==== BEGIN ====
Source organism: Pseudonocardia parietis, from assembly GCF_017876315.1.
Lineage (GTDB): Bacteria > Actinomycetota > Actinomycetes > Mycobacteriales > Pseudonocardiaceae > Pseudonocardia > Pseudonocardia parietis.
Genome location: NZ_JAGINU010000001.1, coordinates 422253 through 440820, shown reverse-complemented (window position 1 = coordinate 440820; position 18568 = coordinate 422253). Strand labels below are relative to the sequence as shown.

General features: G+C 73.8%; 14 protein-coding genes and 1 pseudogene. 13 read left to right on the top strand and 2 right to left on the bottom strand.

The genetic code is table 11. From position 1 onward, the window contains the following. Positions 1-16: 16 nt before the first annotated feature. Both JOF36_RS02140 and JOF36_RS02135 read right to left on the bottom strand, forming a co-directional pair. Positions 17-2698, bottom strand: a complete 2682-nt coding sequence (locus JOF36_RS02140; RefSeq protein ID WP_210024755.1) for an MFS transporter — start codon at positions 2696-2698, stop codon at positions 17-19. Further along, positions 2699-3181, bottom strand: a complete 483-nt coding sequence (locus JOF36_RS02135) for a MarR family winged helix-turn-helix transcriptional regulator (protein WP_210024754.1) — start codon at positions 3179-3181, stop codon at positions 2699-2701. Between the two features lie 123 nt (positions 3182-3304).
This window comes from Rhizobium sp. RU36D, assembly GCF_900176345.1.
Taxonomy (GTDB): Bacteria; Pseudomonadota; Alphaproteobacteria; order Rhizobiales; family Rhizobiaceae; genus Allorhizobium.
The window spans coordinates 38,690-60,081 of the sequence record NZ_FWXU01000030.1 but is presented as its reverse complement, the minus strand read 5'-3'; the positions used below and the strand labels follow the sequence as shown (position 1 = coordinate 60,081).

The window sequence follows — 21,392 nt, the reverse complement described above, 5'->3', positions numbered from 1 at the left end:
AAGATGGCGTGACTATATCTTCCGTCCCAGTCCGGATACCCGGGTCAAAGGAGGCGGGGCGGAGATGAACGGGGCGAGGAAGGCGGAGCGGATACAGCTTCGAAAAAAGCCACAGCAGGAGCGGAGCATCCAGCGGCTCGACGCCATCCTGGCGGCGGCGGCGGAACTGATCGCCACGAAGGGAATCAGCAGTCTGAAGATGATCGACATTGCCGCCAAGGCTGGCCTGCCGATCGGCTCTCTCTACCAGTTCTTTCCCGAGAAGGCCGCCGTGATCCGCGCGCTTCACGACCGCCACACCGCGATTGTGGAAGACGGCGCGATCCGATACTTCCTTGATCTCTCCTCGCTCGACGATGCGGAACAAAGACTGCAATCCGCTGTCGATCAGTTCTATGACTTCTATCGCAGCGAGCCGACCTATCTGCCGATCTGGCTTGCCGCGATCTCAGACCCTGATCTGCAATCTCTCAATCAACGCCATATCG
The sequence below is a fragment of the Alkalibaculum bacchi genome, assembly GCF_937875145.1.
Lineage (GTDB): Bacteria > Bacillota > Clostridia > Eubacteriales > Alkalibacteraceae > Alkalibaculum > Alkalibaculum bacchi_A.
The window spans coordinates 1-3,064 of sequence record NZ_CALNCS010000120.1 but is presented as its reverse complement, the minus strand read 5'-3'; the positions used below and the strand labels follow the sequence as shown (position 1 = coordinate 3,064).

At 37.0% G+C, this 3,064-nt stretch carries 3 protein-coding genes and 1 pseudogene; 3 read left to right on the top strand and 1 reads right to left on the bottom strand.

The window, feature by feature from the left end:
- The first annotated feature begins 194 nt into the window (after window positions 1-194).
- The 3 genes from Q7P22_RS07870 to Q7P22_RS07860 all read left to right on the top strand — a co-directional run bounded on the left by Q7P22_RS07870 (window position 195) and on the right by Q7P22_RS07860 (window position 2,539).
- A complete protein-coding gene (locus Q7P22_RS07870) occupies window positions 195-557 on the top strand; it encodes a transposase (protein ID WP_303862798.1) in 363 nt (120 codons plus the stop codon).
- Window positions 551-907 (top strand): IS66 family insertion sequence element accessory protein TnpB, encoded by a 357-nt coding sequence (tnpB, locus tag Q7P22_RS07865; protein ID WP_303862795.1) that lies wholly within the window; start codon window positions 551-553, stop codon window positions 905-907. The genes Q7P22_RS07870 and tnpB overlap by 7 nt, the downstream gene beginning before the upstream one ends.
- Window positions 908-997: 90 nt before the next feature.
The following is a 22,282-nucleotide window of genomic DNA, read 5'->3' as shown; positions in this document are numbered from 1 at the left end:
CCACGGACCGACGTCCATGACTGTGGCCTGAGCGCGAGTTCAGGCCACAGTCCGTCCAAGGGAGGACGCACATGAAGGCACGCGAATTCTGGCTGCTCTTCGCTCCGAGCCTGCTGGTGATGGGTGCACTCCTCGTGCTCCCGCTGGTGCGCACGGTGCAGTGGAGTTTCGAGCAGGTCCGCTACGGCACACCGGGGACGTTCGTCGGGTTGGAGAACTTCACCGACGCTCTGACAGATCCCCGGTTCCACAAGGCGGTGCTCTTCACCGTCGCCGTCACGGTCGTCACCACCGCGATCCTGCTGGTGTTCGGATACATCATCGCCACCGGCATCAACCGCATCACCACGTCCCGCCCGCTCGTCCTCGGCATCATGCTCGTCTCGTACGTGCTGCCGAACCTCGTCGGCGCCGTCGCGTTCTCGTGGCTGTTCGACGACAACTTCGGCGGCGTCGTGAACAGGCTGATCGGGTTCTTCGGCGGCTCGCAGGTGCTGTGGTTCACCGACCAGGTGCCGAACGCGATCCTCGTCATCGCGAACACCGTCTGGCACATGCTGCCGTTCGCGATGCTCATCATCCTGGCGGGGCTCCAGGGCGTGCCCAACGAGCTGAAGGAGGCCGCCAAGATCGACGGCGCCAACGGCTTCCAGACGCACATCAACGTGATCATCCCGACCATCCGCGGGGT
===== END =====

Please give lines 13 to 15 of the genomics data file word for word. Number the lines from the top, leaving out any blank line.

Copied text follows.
The window spans coordinates 1-3,064 of sequence record NZ_CALNCS010000120.1 but is presented as its reverse complement, the minus strand read 5'-3'; the positions used below and the strand labels follow the sequence as shown (position 1 = coordinate 3,064).

At 37.0% G+C, this 3,064-nt stretch carries 3 protein-coding genes and 1 pseudogene; 3 read left to right on the top strand and 1 reads right to left on the bottom strand.

The window, feature by feature from the left end: